There is more than one way to answer this question. Historically, an Anglican was a member of the Ecclesia Anglicana, or English Church; but presently, an Anglican is a member of the orthodox, global Anglican Communion, which is part of the “one, holy, catholic and apostolic church.” We are Christians rooted in Scripture, theology, and history.
Christianity spread slowly through the British Isles during the first few centuries; and an evangelistic mission to Britain was commissioned in the 6th century by Pope Gregory the Great, with a Benedictine monk named Augustine leading the charge. In 597 AD, Augustine was named the very first Archbishop of Canterbury in present-day England. In time, the English Church consisted of several different strands of Christianity (e.g, British, Roman, and Celtic), resulting in diverse practices in the church, as well as tension in how to relate to the Roman Church.
Though best known for his six marriages, Henry VIII had an important role in terms of establishing the Church of England as a independent institution. He declared that the earthly and sovereign leadership of the Church of England resided in the British monarch, not Rome. His motivation for the split is infamous of course, but he was nevertheless the catalyst for the Reformation in England during the peak of theological reform on the continent.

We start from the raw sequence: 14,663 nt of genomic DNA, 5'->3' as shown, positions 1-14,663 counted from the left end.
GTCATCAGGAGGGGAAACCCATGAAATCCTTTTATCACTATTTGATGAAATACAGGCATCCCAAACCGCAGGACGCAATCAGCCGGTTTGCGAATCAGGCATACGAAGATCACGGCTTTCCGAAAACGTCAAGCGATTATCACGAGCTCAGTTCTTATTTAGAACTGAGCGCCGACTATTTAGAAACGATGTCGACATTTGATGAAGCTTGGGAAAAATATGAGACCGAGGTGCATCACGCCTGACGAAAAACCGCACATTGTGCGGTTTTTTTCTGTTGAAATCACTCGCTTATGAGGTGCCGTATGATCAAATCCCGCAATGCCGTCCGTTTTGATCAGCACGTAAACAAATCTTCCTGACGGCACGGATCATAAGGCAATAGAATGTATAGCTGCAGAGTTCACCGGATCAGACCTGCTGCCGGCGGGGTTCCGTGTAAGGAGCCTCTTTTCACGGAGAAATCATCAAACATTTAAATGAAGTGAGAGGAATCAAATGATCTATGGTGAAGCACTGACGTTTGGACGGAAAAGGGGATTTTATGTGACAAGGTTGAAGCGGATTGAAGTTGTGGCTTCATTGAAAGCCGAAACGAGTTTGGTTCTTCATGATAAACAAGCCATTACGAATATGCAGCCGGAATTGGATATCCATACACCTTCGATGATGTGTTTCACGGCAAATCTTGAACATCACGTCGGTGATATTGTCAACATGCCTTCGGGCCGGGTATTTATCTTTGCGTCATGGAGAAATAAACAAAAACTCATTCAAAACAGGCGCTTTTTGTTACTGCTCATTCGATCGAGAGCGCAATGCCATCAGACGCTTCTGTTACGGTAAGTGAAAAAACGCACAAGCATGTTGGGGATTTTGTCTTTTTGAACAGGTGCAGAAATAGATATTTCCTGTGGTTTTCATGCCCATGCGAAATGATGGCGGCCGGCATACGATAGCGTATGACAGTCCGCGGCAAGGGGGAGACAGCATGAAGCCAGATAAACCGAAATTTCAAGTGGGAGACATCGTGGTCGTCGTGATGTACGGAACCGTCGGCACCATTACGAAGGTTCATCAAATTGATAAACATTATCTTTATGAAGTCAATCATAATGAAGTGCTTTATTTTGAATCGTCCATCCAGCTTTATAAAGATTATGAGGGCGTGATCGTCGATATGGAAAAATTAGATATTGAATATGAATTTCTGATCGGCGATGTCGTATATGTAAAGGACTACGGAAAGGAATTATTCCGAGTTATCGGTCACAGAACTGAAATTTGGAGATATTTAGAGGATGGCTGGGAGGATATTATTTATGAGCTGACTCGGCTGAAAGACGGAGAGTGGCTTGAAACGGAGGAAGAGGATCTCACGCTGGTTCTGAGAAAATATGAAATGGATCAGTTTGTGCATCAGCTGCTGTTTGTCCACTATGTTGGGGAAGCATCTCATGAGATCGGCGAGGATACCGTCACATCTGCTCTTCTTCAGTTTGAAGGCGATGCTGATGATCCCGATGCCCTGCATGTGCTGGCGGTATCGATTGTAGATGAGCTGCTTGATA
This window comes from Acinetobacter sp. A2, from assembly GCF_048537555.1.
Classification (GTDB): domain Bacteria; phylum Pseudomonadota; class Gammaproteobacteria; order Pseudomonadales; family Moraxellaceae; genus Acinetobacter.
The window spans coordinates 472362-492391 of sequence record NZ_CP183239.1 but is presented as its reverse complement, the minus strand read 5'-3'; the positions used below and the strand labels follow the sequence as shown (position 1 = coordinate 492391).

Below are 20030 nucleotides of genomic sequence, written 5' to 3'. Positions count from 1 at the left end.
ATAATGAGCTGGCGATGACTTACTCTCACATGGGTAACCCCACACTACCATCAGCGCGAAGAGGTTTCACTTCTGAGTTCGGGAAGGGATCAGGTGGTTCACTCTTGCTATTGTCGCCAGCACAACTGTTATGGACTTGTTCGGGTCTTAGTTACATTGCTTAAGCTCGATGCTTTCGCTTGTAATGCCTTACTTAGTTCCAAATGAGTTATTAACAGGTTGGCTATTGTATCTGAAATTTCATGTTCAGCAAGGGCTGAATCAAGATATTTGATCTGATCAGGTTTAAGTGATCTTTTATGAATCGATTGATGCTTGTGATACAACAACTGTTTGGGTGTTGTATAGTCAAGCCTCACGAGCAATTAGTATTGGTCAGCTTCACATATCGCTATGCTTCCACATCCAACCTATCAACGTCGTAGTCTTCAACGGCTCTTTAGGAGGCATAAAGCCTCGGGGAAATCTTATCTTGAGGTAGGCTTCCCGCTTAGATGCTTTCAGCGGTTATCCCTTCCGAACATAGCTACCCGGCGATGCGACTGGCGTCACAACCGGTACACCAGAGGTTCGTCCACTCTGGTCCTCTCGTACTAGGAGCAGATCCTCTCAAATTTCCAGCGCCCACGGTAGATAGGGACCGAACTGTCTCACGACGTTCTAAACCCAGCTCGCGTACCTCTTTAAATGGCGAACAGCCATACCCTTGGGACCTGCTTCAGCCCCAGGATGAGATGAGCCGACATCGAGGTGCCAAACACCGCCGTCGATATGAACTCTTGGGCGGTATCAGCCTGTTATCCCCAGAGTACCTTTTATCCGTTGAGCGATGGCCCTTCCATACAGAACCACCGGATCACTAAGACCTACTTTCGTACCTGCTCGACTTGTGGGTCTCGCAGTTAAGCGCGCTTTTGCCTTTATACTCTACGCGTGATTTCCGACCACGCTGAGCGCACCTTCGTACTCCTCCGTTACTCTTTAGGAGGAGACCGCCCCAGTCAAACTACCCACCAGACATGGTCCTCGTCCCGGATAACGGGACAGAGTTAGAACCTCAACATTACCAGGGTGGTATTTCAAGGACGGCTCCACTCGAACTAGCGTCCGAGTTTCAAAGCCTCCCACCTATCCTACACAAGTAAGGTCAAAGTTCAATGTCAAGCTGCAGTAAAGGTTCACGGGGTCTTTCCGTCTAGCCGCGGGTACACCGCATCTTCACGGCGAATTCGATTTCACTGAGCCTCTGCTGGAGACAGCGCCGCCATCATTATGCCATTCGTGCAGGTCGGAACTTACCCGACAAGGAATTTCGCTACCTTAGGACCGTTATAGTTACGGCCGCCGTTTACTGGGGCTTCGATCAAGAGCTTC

The Archbishop of Canterbury, Thomas Cranmer, was the leader of the Church of England for most of the English Reformation. He created the first versions of the Book of Common Prayer as a replacement for the Roman Missal. Upon King Edward's succession to the throne, Cranmer pressed for even more theological reform in the church, which ultimately resulted in our Anglican confession, the Thirty-Nine Articles of Religion.
Christ instituted two sacraments, and orthodox Anglicans continue to administer them today to God's people. The Sacrament of the Eucharist (or Lord's Supper) is conducted at every Sunday worship service and is open to all baptized believers. The Sacrament of Baptism is the rite of Christian initiation into the covenant body of believers. And as visible words of the Gospel, both sacraments are signs and seals of God’s grace to us in Christ.
Anglicanism embraces a worship style that has existed for many centuries. Our particular liturgy is from the Book of Common Prayer (BCP), where we utilize a worship service that is saturated with Scripture throughout, climaxing with the sermon and Eucharist. The Anglican liturgy provides us with many benefits, one of which is global unity. When we use the BCP, we are - with one voice - worshipping God with our Anglican brethren around the world.
Anglican polity can be traced back to the early church. Anglicans have bishops, who serve as “overseers” of a group of churches in a region or by affiliation. These bishops elect and serve with an archbishop, who represents a particular province (ours being the ACNA) to the global Anglican Communion. Under the bishops on the local level, priests (also known as teaching elders) and deacons serve and lead God's people.